I recently encountered a witty comment from Parokya Ni Edgar frontman Chito Miranda over someone’s post asking when his band would do a “reunion” concert. He said they needed to disband first.
Well, the poor person who had the audacity to ask such a question must be living hiding under a rock not to know that PNE is still an active band. In the aftermath of Eraserheads doing their latest big stage reunion last week, such a netizen’s misfire led me to thinking that hardly anyone is disbanded.
At least in the local band scene, many of the biggest bands coming from the pool that emerged in the 1990s remained intact. The word ‘intact’ is debatable because most of them aren’t the same as when they hit it big. If some people salivate at the idea of a Rivermaya concert with Bamboo Manalac and Rico Blanco on board, they’re thinking of the classic line-up that scored the group’s first three albums.
Rivermaya was highly visible during the run-up to the national elections earlier this year. Drummer Mark Escueta has somehow succeeded in keeping the band, pun-intended, steady even with the departure of the group’s acknowledged main men. I recall he once implied that a band’s life is about those who stay. There’s simple logic to it.
True Faith is still in the game with Meds Marfil being the lone soldier from the “perfect” lineup. Hard to resist that play on their signature hit. But yes, Meds has done a good job keeping his band on the road.
While the Eraserheads made headlines 20 years ago for calling it quits, most of their contemporaries are celebrating longevity. But they can’t do what an ultraelectromagneticpop group does.
Eheads in a way showed everyone that knowing when to leave the party should do you more good in the long run. Had they kept themselves intact, and continued releasing albums after Carbon Stereoxide, they wouldn’t have been missed.
Mick Jagger, however, pointed out that The Beatles weren’t able to experience state-of-the-art stadium shows because they ceased to tour early on. Can’t deny that his own Rolling Stones is still a crowd drawer to this day.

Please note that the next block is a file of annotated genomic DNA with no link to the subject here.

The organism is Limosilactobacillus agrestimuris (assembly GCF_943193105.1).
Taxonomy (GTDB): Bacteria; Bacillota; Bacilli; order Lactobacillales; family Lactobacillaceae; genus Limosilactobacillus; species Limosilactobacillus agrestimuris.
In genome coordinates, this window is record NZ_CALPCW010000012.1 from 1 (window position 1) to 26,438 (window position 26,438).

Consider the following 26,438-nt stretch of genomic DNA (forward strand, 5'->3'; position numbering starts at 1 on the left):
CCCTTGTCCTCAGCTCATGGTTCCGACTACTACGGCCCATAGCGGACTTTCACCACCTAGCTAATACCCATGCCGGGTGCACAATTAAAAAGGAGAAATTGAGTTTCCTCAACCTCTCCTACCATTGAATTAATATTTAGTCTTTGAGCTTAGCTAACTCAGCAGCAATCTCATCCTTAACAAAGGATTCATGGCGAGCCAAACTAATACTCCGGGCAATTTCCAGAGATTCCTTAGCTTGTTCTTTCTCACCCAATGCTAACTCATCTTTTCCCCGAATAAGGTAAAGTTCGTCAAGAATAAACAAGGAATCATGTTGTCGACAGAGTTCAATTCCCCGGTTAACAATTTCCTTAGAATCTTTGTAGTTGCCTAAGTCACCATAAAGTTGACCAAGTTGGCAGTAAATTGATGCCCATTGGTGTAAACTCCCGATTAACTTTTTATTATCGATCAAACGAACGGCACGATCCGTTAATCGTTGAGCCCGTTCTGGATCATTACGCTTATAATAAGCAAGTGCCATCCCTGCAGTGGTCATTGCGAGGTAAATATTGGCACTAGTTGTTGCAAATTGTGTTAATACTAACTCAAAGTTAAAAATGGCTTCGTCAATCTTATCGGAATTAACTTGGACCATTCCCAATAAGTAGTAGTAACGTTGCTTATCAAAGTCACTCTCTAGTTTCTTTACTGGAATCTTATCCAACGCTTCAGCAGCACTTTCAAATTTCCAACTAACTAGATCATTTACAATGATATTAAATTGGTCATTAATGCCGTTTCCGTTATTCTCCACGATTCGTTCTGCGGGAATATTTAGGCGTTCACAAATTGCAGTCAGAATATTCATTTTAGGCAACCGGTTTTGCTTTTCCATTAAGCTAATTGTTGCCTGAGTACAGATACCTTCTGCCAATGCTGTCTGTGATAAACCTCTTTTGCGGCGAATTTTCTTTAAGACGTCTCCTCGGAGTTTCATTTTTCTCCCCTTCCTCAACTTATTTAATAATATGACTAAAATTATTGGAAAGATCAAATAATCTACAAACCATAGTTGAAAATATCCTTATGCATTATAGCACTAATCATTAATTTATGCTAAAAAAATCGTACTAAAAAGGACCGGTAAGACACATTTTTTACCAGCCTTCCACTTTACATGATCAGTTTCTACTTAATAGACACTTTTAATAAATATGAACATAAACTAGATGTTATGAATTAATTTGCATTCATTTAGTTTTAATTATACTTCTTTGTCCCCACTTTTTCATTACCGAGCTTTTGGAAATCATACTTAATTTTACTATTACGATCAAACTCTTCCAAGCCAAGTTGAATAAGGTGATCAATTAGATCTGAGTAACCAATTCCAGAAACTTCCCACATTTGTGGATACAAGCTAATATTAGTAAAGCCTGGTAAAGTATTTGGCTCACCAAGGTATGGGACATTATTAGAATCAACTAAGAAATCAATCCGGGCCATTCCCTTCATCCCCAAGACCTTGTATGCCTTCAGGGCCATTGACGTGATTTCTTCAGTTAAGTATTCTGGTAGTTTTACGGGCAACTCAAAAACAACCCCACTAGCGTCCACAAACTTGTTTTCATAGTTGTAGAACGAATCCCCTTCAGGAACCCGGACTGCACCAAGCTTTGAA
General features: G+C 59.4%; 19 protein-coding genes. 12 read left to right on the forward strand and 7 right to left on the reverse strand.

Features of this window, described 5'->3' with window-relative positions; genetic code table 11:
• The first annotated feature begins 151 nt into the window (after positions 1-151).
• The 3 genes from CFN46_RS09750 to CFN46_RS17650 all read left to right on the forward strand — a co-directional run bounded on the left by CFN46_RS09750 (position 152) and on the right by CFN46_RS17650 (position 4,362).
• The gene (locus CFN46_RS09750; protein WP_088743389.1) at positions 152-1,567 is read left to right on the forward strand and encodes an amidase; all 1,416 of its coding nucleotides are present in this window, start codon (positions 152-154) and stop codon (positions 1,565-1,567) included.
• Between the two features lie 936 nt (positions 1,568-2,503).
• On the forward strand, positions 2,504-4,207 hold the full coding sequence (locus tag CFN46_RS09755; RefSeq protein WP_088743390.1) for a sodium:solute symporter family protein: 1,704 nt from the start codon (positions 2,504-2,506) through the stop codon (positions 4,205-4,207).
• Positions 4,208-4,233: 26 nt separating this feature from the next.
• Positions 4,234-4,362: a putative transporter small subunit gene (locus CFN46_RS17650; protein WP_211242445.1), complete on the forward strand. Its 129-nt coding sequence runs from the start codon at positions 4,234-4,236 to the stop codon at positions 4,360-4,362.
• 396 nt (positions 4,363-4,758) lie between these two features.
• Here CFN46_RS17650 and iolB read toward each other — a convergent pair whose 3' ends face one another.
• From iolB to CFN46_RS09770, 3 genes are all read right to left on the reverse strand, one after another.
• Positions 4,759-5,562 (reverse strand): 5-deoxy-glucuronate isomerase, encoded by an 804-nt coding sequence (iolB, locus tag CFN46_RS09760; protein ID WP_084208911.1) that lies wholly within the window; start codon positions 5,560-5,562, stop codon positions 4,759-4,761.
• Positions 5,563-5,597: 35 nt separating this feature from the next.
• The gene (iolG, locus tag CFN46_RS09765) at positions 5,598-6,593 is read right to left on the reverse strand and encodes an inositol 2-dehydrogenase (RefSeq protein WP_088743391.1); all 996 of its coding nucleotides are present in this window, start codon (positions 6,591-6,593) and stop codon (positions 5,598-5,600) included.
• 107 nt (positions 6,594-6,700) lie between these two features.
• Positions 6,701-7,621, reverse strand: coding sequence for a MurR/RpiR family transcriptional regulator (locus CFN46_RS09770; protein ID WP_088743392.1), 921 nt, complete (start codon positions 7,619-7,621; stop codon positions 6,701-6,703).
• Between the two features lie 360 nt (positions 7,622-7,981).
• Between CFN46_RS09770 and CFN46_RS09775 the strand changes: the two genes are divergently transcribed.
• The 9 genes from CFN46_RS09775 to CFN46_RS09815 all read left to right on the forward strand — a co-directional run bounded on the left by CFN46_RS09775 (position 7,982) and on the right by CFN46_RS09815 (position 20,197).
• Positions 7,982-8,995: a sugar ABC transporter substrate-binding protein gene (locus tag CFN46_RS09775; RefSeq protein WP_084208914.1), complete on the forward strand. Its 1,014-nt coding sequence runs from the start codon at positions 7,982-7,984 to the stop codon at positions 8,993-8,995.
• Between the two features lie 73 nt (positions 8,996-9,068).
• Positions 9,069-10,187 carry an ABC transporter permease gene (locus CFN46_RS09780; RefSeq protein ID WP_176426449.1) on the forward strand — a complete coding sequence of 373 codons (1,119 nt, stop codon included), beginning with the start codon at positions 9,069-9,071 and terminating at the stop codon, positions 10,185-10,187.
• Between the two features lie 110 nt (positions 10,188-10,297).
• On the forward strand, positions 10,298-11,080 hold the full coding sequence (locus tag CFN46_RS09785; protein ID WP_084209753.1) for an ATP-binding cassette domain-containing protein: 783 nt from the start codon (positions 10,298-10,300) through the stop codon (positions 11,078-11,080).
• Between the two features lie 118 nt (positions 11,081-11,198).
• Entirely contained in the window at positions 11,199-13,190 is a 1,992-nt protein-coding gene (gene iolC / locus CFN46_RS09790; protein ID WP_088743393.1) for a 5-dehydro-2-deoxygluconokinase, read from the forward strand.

Whether or not a famous band should retire while still at the top can’t really be answered by just a yes or no. It has been proven that a group without its biggest draw can still fill venues. Queen, who lost perhaps the greatest frontman ever way back in 1991, has shown that. It’s their great music that draws people in.
I’m not surprised that an Eraserheads fan is declaring on social media that he’d follow the group on their apparent world tour next year. Some fans don’t need to get a life because for them being a fan is “the life.”
At the end of the day, it’s the members of a successful band, or whoever is left, that have the final say to determine what works for them. I found it classy that The Beatles didn’t do one show without John Lennon and only reunited for two tracks by way of advanced technology, both featuring the assassinated rock star on lead vocals. Yet, there’s nothing I could have done had they decided to enjoy the big money being offered to them in exchange for getting back together on stage.
Every critic may argue that Ely Buendia and boys should have informed promoters that they already had their final set in 2009. They went with the offer and delivered a relatively memorable spectacle, performing tracks from their biggest album in their proper order. Truth be told, nothing is being taken away from their legacy even if they reunite every once in a while. Such is the power of beloved recorded music.